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French battleship Provence

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Provence underway
Name: Provence
Namesake: Provence
Builder: Arsenal de Lorient
Laid down: 21 April 1912
Launched: 20 April 1913
Completed: 20 January 1916
Commissioned: 1 March 1916
Fate: Scuttled, 27 November 1942
General characteristics (as built)
Class and type: Bretagne-class battleship
  • 23,936 t (23,558 long tons) (normal)
  • 26,000 t (26,000 long tons) (deep load)
Length: 166 m (544 ft 7 in) (o/a)
Beam: 27 m (88 ft 7 in)
Draft: 9.1 m (29 ft 10 in) (mean)
Installed power:
Propulsion: 4 shafts; 2 steam turbine sets
Speed: 20 knots (37 km/h; 23 mph)
Range: 4,700 nmi (8,700 km; 5,400 mi) at 10 knots (19 km/h; 12 mph)
Crew: 1,193; (1,250 as flagship)

Provence was one of three Bretagne-class battleships built for the French Navy in the 1910s, named in honor of the French region of Provence; she had two sister ships, Bretagne and Lorraine. Provence entered service in March 1916, after the outbreak of World War I. She was armed with a main battery of ten 340 mm (13.4 in) guns and had a top speed of 20 knots (37 km/h; 23 mph).

Provence spent the bulk of her career in the French Mediterranean Squadron, where she served as the fleet flagship. During World War I, she was stationed at Corfu to prevent the Austro-Hungarian fleet from leaving the Adriatic Sea, but she saw no action. She was modernized significantly in the 1920s and 1930s, and conducted normal peacetime cruises and training maneuvers in the Mediterranean and Atlantic Ocean. She participated in non-intervention patrols during the Spanish Civil War.

In the early days of World War II, Provence conducted patrols and sweeps into the Atlantic to search for German surface raiders. She was stationed in Mers-el-Kébir when France surrendered on 22 June 1940. Fearful that the Germans would seize the French Navy, the British Royal Navy attacked the ships at Mers-el-Kébir. Provence was damaged and sank in the harbor, though she was refloated and moved to Toulon, where she became the flagship of the training fleet there. In late November 1942, the Germans occupied Toulon and, to prevent them from seizing the fleet, the French scuttled their ships, including Provence. She was raised in July 1943, and some of her guns were used for coastal defense in the area; the Germans scuttled her a second time in Toulon as a blockship in 1944. Provence was ultimately raised in April 1949 and sold to ship breakers.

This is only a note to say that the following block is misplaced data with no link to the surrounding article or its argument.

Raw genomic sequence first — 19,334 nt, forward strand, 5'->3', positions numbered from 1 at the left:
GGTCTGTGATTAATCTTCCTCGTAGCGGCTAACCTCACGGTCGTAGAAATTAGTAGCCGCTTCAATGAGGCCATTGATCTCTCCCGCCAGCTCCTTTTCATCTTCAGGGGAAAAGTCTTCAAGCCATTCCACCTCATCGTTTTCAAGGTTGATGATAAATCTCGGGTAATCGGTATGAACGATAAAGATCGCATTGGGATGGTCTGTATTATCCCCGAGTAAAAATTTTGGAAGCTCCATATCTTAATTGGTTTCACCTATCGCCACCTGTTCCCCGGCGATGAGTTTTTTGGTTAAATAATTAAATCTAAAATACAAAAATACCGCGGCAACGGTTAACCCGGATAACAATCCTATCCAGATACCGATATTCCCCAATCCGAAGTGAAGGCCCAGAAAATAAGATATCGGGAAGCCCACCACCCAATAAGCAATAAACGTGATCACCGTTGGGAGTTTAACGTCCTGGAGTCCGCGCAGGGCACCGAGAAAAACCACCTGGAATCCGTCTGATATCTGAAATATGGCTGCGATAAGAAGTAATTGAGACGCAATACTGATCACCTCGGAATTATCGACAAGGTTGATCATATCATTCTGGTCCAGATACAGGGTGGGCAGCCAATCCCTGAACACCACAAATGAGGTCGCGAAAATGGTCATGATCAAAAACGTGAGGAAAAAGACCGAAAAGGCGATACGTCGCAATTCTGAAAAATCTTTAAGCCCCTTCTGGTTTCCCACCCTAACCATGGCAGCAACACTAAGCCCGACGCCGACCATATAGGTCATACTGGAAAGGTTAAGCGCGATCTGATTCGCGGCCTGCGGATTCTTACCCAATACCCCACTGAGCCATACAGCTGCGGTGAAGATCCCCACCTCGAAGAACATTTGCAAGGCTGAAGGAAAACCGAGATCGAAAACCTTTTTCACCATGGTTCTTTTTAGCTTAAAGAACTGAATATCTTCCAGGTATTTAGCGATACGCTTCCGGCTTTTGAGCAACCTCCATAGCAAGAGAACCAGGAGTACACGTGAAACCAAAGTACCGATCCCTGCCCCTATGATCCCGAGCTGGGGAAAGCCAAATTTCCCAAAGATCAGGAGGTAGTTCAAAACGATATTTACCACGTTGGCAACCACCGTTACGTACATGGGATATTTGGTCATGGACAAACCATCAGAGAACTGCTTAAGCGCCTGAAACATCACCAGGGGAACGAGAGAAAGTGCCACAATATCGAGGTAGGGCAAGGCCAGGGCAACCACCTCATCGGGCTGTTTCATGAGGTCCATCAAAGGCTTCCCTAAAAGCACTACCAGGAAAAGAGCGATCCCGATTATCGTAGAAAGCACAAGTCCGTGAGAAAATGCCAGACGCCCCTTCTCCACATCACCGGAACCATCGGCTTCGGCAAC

Background and description[edit]

Bretagne-class design as depicted by Brassey's Naval Annual 1915

The Bretagne class was designed as an improved version of the preceding Courbet class with a more powerful armament, but the limited size of French drydocks forced the turrets to be closer to the ends of the ships, adversely affecting their seakeeping abilities.[1] The ships were 166 meters (544 ft 7 in) long overall,[2] had a beam of 27 m (88 ft 7 in) and a mean draft of 9.1 m (29 ft 10 in). They displaced 23,936 metric tons (23,558 long tons) at normal load and 26,600 metric tons (26,200 long tons) at deep load. Their crew numbered 34 officers and 1,159 men as a private ship and increased to 42 officers and 1,208 crewmen when serving as a flagship. The ships were powered by two license-built Parsons steam turbine sets, each driving two propeller shafts. Each of the Bretagne-class ships had a different type of boiler providing steam to the turbines; Provence herself had 18 Guyot-Du Temple boilers. The turbines were rated at a total of 28,000 metric horsepower (20,594 kW; 27,617 shp) and were designed for a top speed of 21 knots (39 km/h; 24 mph), but none of the ships exceeded 20.6 knots (38.2 km/h; 23.7 mph) during their sea trials. They carried enough coal and fuel oil to give them a range of 4,700 nautical miles (8,700 km; 5,400 mi) at a speed of 10 knots (19 km/h; 12 mph).[3]

The Bretagne class's main battery consisted of ten Canon de 34 cm (13.4 in) modèle 1912 guns mounted in five twin-gun turrets, numbered one to five from front to rear. Two were in a superfiring pair forward, one amidships, and the last two in a superfiring pair aft. The secondary armament consisted of twenty-two Canon de 138 mm (5.4 in) modèle 1910 guns in casemates along the length of the hull. She also carried a pair of Canon de 47 mm (1.9 in) modèle 1902 guns mounted in the forward superstructure. Five older 47 mm weapons were placed on each turret roof for sub-caliber training before they entered service. The Bretagnes were also armed with four submerged 450 mm (17.7 in) torpedo tubes and could stow 20–28 mines below decks. Their waterline belt ranged in thickness from 140 to 250 mm (5.5 to 9.8 in) and was thickest amidships. The gun turrets were protected by 300 mm (11.8 in) of armor and 160 mm (6.3 in) plates protected the casemates. The curved armored deck was 40 mm (1.6 in) thick on the flat and 70 mm (2.8 in) on the outer slopes. The conning tower had 266 mm (10.5 in) thick face and sides.[4]